The Blindspot : Owning my African Privilege in a racialized America

By Ehui Osei-Mensah | black African woman

Before I moved to America, I was simply Ehui Nyatepe-Coo. Truthfully, other qualifiers preceded me thanks to my parents’ professional and social networks, the school I attended and occasionally by my academic achievements. I don’t remember ever being referred to by ethnic group though, which is a common identifier in Ghana.

Perhaps because I was bi-ethnic, though more likely because my generation, is generally more tolerant, progressive, and a lot less tribalistic than our predecessors. I arrived in America in the Summer of 2005 and suddenly none of my previous identities mattered. No one knew my parents or existed in their circles of influence. No one could even pronounce my name at first attempt, so I became a black girl. Just like that, my primary source of identification was reduced to the color of my skin.


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It took me a while to notice I had become a black girl. I know this sounds ridiculous in the context of America where color isn’t just skin deep but permeates the nation’s history and persistently taints its conscience. In America where the concept of color was violently imposed four centuries ago and still scrapes the wounds of memories that cannot be forgotten, couldn’t I see that I was black, didn’t I feel constantly othered? Well, not at first and herein lies the privilege of being a black African in the diaspora.

I grew up in a country and a society where the population wasn’t only majority black but all those who held positions of power were black. There was no shortage of capable male and female role models for me to emulate. My parents never had to worry about my brother, and I being exposed to black teachers, black doctors, black politicians, or black policemen. There was never a time during my childhood where excellence was a color-coded virtue. I was raised in a family with two highly educated parents who were both present and stayed married and while this wasn’t everyone’s truth it was the way the majority of my friends and schoolmates in middle class Ghana lived. The fabric of our close-knit internal family and fun-loving external community was something I certainly took for granted and never saw through the lens of color.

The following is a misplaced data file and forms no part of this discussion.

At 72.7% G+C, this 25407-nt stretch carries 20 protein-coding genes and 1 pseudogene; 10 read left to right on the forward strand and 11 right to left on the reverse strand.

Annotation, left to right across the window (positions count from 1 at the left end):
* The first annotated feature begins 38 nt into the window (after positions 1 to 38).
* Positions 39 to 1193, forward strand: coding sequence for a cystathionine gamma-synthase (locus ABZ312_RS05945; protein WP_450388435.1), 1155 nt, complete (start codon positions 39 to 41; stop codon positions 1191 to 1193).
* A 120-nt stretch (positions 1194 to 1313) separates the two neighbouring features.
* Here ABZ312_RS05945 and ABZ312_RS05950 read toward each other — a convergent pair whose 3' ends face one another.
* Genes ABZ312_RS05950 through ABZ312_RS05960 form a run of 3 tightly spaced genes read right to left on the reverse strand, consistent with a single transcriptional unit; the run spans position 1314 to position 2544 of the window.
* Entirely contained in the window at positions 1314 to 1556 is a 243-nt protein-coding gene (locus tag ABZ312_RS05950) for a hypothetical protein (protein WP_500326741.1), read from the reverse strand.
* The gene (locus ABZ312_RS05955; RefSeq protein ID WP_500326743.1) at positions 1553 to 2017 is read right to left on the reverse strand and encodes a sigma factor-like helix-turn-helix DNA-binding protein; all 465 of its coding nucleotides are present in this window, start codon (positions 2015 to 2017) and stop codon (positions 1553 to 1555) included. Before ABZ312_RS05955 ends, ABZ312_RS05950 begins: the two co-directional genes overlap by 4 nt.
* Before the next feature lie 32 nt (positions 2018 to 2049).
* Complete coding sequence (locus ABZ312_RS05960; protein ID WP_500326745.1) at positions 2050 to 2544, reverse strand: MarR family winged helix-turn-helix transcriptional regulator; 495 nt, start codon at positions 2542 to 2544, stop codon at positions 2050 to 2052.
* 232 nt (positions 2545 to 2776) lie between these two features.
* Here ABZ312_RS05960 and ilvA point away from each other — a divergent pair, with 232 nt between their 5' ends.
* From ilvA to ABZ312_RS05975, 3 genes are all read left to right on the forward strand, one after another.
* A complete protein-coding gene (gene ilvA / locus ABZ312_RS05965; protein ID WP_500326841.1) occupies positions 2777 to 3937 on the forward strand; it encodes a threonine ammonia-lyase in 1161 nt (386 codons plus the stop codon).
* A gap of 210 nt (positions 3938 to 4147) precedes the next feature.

Imagine my surprise as a young college student in America when the everyday mundane aspects of my life were received with stunning applause. How come you are so articulate? When did you learn English? Gosh, your parents must be so proud! Africans that come here for college are so well brought up and intelligent. These were double-edged patronizing compliments; I finally grew to recognize. Americans thought I was an African unicorn and were completely impressed by any good they discovered in me because I was after all from Africa where ‘nothing good’ was known to emerge from. Compliments tokenized my existence, and indirectly alluded that Africans in the diaspora were a different kind of black – a better kind of black.

The problem with this deeply patronizing accolade – being a better kind of black – is that it fans the flames of existing anti-African American sentiments in diasporan Africans and broadens the divide within the black community. We have worked hard, African immigrants often think, we’ve fought the odds from less opportunity in Africa and moved to America often at great cost to our lives and families. Many of us African immigrants, having come to America for a better education represent some of the most successful immigrant groups and most educated people in America. Because we have scaled the frustrations and anxieties of immigration, have secured envied jobs in America’s best corporations, and are literally living the American dream in white-picket-fenced suburban homes, there is the shameful temptation to underrate the impact of systemic racism within African American communities in America.